The Nature of a Politician

67896-004-ABA798A3 Once a week, David Brooks and Gail Collins have quick little debates on one of the New York Times blogs. I often like these off-the-cuff discussion better than their actual columns. Last week they chatted about Disney Parks, David Weigel, and whether or not pundits should mock political figure. (via James Joyner)

David Brooks: But it’s harder to be scathing when
you actually know the people. Occasionally you will run into a really
bad person, but that’s pretty rare. Most people in public life are in
it for the right reasons. They’re representing a point of view or a
group. They’re faced with horrendous character tests — a system that
perpetually tempts them to put loyalty to the team ahead of loyalty to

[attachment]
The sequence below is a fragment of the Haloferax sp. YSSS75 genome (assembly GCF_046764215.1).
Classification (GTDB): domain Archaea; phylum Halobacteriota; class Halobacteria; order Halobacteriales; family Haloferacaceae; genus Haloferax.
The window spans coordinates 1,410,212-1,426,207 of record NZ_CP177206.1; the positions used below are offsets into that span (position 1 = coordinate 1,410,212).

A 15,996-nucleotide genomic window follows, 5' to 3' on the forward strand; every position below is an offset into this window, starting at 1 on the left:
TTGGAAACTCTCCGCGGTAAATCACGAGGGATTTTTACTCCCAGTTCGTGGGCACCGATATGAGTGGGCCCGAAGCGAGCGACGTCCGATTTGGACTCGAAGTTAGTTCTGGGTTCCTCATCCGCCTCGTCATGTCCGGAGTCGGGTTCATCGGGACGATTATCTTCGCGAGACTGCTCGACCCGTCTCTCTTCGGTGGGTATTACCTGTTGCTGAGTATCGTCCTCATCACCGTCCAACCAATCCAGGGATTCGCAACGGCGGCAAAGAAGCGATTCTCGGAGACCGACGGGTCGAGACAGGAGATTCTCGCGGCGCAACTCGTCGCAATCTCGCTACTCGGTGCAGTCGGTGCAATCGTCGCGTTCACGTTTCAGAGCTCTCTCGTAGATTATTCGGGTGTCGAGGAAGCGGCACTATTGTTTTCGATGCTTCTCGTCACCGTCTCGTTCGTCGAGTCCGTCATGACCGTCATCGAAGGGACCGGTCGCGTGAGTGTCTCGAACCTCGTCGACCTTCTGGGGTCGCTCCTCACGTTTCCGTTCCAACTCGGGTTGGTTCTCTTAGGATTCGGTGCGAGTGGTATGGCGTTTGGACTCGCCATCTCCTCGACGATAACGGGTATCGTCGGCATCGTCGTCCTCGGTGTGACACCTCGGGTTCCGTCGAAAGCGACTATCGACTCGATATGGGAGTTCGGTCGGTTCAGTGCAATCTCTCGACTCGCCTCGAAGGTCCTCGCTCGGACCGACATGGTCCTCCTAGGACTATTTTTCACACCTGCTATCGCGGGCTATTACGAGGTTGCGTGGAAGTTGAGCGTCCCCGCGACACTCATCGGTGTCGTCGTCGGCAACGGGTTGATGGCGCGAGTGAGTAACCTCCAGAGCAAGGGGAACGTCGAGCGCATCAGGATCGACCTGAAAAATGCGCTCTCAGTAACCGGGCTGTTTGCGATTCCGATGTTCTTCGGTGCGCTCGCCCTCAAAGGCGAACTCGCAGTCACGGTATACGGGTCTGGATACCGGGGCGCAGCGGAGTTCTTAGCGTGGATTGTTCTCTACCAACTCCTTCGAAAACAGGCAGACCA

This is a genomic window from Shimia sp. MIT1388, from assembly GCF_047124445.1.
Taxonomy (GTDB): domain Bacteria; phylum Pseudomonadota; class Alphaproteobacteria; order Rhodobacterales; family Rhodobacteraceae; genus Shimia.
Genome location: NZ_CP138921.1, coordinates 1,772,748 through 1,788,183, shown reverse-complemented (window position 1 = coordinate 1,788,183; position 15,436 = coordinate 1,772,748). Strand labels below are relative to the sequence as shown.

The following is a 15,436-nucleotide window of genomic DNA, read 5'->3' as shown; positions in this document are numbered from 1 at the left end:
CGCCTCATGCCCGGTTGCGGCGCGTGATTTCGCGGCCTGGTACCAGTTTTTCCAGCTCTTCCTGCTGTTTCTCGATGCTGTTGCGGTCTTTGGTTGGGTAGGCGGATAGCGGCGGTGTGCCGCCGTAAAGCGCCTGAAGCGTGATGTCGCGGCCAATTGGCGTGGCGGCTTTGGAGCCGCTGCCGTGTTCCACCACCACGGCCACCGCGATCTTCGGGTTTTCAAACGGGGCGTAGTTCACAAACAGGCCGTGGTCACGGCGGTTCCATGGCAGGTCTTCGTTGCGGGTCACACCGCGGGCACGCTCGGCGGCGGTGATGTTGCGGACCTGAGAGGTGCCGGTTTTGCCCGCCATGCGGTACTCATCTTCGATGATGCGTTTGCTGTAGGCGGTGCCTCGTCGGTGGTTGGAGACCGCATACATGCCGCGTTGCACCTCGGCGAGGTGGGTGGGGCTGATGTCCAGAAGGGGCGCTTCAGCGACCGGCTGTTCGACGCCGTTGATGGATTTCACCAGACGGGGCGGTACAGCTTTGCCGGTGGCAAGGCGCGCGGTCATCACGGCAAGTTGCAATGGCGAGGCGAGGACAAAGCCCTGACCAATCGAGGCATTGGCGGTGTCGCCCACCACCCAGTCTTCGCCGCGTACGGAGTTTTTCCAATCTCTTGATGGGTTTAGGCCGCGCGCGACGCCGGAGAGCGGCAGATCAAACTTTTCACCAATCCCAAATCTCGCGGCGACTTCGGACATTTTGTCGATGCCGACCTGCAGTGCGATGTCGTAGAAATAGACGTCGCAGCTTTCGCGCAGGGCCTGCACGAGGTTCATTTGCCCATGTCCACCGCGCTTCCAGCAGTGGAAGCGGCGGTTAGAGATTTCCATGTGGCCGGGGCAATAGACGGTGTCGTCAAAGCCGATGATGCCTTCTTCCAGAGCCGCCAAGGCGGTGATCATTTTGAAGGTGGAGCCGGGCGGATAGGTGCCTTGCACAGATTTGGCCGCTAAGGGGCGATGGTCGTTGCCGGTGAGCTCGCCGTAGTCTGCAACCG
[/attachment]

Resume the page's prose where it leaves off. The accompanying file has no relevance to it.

the truth. I find the most accurate approach is to view them with
sympathetic scrutiny but rarely outright scorn.

Of course scorn is more fun to write, but we’re supposed to be writing for the readers, not for ourselves.

Gail Collins: On behalf of the scorn contingent, I
have to protest. I’m with you about there being very few evil people in
politics, but there are a LOT of self-satisfied, shallow careerists,
and I was put on this earth to make fun of them.

It's kinda quaint that in this world of blogs and twitter, people are still concerned that they could be too harsh on politicians. I'm with Collins on this one. Politicians should be mocked.

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